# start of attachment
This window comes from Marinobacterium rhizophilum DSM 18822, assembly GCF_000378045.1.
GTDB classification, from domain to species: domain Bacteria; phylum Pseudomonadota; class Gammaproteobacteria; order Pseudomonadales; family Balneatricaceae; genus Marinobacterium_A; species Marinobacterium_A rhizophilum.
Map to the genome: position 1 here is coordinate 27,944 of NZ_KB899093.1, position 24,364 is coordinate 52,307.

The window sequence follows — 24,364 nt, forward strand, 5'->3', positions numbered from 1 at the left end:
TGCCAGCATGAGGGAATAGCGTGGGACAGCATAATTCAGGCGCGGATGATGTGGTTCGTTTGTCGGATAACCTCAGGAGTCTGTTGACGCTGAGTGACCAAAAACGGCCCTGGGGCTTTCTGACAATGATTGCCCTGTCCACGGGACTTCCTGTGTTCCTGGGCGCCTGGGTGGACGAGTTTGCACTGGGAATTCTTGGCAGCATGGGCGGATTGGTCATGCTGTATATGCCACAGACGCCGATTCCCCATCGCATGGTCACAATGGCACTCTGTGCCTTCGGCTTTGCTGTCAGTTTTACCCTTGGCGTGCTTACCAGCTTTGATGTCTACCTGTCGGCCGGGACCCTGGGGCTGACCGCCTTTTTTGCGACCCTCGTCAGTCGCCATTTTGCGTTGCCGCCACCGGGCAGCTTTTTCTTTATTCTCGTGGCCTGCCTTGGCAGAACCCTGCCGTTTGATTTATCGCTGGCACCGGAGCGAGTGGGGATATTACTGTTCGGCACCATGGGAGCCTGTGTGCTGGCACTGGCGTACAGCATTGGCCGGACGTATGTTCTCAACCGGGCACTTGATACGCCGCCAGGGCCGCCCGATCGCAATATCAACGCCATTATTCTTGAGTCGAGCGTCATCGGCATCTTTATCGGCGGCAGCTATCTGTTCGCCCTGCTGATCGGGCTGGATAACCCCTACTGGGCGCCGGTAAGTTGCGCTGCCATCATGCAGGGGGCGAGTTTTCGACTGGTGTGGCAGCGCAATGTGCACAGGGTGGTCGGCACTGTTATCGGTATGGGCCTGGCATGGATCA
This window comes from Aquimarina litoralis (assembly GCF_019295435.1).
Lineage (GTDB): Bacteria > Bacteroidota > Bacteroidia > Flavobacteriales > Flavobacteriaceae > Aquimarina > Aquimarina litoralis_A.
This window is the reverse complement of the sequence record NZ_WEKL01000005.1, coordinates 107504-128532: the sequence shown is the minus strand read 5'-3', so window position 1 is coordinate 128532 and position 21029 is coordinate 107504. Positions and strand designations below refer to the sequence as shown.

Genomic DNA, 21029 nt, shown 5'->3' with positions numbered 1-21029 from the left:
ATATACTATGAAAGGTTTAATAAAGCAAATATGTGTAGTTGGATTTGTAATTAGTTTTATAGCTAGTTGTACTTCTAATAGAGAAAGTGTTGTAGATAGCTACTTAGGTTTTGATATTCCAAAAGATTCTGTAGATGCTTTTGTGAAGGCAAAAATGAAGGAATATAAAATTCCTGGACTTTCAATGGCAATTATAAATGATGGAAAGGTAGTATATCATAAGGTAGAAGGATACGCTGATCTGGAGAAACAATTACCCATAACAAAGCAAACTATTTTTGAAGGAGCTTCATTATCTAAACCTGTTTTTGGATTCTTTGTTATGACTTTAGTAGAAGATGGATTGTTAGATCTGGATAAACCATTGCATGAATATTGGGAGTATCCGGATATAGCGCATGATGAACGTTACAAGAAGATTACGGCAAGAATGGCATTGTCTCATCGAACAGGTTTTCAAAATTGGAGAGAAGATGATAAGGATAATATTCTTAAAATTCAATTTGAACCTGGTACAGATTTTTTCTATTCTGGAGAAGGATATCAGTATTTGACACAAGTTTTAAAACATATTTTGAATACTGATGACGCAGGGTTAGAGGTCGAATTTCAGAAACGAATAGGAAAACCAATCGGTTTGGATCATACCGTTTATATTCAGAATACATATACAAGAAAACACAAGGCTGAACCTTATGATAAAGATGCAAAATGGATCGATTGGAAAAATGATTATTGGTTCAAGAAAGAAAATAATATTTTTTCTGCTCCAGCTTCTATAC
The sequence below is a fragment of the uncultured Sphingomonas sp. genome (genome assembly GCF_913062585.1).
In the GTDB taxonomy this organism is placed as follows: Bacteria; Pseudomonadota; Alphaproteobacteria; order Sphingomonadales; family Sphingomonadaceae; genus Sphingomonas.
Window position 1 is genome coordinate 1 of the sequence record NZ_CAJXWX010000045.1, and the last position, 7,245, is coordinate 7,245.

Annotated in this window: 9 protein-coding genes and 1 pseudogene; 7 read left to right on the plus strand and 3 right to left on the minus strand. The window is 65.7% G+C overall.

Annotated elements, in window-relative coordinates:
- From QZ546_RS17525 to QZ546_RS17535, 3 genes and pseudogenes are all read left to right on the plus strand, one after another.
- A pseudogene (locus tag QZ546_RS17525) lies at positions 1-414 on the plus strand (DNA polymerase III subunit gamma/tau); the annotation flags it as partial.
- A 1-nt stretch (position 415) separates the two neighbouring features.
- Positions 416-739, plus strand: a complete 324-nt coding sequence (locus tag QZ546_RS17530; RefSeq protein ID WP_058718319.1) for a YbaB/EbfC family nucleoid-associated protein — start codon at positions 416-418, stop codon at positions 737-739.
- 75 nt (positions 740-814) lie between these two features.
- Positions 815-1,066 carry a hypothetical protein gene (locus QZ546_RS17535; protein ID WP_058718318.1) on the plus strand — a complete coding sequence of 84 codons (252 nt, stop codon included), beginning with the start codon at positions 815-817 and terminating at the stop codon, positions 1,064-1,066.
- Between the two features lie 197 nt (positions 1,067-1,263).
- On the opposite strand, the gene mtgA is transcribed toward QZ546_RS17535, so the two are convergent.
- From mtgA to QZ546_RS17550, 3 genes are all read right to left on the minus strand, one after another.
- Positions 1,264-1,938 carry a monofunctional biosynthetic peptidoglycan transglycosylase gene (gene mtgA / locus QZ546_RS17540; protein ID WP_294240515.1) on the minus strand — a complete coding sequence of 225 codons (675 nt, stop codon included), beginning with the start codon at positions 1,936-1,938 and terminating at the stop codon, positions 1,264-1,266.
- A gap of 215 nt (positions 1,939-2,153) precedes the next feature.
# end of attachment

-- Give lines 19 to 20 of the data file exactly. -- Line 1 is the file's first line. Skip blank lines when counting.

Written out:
- Positions 416-739, plus strand: a complete 324-nt coding sequence (locus tag QZ546_RS17530; RefSeq protein ID WP_058718319.1) for a YbaB/EbfC family nucleoid-associated protein — start codon at positions 416-418, stop codon at positions 737-739.
- 75 nt (positions 740-814) lie between these two features.